Ornamental Plum: Pear slug
Pear slugs, or pear sawflies, are insect larvae which resemble a small greenish or black slug. They are typically 1/4″ to 1/2″ long, tadpole-shaped, and produce large amounts of slime on their bodies. The adult sawfly is a small, dark, wasp-like insect which is usually about 1/4″ long. The larvae feed on the leaves of plum, cherry, and pear trees. Leaves are typically skeletonized (the upper layers of the leaf are eaten away, leaving only the veins and the lower leaf surface). Heavily damaged leaves may drop. The pear slug can be found from mid- to late spring and again in late summer. There are two generations per year.
Use Integrated Pest Management (IPM) for successful plant problem management.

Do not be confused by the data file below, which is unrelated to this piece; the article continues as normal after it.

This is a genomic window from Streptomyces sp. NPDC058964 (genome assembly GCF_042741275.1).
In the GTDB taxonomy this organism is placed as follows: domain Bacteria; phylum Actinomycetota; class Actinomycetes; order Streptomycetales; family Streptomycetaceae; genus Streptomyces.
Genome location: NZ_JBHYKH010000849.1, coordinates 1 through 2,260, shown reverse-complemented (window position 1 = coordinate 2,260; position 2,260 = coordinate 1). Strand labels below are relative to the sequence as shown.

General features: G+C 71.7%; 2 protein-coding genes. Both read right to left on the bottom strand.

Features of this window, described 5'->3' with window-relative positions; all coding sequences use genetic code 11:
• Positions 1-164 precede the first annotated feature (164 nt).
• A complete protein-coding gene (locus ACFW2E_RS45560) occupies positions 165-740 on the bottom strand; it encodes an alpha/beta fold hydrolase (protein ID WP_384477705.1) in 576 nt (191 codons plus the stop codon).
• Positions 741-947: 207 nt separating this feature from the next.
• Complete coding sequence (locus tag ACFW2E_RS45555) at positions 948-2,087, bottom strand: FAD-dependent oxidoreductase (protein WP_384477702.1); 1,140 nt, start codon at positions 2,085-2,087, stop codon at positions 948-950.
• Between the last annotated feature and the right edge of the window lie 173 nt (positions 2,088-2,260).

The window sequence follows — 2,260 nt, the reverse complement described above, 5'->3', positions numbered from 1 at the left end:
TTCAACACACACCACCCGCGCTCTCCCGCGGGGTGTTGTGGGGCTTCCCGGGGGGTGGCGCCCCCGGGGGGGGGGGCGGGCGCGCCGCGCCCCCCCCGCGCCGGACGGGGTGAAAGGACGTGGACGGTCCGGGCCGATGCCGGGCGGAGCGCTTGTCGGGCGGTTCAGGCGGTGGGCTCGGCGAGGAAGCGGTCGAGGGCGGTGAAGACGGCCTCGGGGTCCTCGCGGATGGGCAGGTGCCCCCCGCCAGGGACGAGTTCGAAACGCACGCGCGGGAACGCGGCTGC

Select non-chemical management options as your first choice!
- Hand-pick and destroy individual larvae.
- Hose pear slugs from foliage with a strong stream of water.
IMPORTANT: Visit Home and Garden Fact Sheets for more information on using pesticides.
- Chemical control measures are rarely necessary except for very severe infestations.
- Apply when larval damage approaches 25% to 30% defoliation.
- Homeowners should not make foliar applications to trees over 10 ft tall.
- Consult a commercial pesticide applicator for treatment of trees and shrubs over 10 ft. tall.
Listed below are examples of pesticides that are legal in Washington. Always read and follow all label directions.